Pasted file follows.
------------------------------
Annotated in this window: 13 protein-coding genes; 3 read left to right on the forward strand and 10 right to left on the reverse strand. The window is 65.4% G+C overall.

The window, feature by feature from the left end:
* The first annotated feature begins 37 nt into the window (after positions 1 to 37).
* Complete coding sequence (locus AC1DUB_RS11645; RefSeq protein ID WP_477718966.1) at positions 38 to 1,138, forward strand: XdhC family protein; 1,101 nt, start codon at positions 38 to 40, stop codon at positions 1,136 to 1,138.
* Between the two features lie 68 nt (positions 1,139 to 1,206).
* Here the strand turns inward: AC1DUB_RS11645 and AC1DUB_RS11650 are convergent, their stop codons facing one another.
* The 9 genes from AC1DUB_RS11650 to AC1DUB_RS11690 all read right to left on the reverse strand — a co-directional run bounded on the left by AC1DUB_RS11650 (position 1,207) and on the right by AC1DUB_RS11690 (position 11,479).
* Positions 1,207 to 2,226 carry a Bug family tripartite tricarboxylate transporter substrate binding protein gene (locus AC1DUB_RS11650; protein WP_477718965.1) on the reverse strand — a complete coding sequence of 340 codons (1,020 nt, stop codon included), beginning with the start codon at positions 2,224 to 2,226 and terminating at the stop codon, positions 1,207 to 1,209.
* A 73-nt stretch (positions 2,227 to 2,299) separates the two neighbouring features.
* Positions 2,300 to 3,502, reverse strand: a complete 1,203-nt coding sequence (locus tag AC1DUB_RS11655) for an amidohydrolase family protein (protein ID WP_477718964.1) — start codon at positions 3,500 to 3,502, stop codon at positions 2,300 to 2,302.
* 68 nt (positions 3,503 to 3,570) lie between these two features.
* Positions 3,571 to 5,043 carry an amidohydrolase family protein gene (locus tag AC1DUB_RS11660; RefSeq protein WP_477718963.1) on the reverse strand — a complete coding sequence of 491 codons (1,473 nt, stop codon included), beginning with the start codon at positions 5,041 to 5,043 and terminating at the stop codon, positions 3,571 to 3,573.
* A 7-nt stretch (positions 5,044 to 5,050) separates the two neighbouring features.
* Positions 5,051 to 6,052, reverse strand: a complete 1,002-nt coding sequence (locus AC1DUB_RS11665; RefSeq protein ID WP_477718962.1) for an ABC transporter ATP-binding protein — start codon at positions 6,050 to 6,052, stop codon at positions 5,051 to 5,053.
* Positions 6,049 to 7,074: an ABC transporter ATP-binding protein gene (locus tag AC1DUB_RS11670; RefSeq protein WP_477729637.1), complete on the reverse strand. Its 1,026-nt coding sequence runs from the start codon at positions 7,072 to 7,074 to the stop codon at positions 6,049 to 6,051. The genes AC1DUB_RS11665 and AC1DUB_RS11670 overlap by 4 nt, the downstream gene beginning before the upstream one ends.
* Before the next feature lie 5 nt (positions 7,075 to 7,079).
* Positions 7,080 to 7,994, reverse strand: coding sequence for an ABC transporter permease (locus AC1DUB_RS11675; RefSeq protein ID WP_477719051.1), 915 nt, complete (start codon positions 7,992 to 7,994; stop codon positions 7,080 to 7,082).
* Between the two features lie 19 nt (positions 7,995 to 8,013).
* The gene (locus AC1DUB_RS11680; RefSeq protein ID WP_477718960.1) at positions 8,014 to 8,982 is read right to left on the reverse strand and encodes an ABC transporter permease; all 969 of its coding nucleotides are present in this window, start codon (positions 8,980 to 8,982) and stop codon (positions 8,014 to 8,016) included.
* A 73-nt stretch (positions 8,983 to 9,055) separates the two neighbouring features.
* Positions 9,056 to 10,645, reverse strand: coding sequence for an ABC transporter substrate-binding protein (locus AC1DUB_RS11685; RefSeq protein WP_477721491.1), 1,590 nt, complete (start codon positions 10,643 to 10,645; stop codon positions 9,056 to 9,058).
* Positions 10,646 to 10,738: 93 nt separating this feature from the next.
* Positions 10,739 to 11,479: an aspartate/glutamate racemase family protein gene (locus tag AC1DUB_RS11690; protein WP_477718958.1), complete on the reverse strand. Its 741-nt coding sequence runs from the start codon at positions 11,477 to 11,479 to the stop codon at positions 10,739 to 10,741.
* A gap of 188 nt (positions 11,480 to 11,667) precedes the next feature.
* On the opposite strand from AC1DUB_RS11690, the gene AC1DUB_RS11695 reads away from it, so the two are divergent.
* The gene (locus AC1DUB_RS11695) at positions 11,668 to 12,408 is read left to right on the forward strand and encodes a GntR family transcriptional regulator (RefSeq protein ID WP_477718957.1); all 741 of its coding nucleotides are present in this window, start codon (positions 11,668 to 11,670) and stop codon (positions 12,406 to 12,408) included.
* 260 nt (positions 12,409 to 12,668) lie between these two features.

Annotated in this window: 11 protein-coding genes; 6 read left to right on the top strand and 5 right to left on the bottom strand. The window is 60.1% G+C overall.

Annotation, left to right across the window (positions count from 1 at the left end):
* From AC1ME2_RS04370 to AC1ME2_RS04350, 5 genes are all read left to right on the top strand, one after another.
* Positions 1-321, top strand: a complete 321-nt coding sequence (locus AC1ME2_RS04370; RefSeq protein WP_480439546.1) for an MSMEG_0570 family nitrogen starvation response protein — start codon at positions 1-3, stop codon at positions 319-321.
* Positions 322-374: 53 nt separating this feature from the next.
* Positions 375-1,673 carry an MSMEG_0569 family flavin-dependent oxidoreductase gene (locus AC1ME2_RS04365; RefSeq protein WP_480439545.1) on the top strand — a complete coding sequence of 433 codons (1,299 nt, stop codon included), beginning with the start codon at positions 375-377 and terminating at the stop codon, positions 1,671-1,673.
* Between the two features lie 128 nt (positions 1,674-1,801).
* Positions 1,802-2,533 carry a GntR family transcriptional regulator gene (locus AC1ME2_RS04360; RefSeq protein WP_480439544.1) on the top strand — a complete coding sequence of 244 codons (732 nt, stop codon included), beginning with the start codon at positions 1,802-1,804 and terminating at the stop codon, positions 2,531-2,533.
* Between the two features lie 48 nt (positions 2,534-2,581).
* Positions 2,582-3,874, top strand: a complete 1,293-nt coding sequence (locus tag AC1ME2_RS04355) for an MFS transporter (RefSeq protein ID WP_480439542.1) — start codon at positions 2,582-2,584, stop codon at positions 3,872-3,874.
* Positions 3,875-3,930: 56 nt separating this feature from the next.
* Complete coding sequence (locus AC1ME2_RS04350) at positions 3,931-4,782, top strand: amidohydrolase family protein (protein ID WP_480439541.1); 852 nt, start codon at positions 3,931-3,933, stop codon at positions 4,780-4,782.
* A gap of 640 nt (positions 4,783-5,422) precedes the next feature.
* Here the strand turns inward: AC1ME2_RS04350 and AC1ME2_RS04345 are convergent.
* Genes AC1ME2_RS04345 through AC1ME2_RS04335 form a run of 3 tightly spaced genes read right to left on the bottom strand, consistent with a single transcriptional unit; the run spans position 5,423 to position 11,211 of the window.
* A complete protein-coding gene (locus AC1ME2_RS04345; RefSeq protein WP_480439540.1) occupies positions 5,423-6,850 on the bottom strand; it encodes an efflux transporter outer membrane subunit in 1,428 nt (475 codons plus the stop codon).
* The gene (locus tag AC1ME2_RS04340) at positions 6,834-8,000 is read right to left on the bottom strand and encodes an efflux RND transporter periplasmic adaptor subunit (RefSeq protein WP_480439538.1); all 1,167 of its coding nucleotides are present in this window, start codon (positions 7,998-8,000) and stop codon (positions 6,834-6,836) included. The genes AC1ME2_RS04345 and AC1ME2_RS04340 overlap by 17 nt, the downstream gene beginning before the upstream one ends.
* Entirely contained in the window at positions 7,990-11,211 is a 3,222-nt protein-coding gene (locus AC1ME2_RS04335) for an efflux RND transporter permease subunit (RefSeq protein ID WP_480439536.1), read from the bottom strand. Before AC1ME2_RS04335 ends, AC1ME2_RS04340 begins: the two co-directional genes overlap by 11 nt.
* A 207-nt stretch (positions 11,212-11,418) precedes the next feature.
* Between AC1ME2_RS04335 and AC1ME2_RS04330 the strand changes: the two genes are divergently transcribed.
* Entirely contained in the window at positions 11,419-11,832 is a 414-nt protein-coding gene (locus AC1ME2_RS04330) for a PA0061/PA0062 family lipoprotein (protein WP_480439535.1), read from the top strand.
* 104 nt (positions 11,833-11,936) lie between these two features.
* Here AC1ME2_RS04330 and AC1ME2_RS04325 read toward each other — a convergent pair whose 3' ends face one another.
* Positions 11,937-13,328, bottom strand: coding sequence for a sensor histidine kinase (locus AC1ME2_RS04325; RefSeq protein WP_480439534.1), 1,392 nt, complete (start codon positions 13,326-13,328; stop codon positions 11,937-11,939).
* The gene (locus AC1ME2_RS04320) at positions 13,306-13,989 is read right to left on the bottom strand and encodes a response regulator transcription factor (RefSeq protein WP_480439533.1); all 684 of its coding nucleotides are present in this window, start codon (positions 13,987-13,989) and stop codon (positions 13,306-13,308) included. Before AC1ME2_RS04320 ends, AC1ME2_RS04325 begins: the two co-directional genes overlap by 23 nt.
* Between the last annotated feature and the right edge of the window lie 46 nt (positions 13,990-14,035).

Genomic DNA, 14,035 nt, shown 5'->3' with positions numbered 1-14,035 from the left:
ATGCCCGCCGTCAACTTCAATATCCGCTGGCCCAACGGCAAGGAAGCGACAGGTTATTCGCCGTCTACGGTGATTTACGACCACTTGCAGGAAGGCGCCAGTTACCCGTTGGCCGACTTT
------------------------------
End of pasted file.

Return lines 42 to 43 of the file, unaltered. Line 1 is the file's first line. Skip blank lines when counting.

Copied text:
* Genes AC1ME2_RS04345 through AC1ME2_RS04335 form a run of 3 tightly spaced genes read right to left on the bottom strand, consistent with a single transcriptional unit; the run spans position 5,423 to position 11,211 of the window.
* A complete protein-coding gene (locus AC1ME2_RS04345; RefSeq protein WP_480439540.1) occupies positions 5,423-6,850 on the bottom strand; it encodes an efflux transporter outer membrane subunit in 1,428 nt (475 codons plus the stop codon).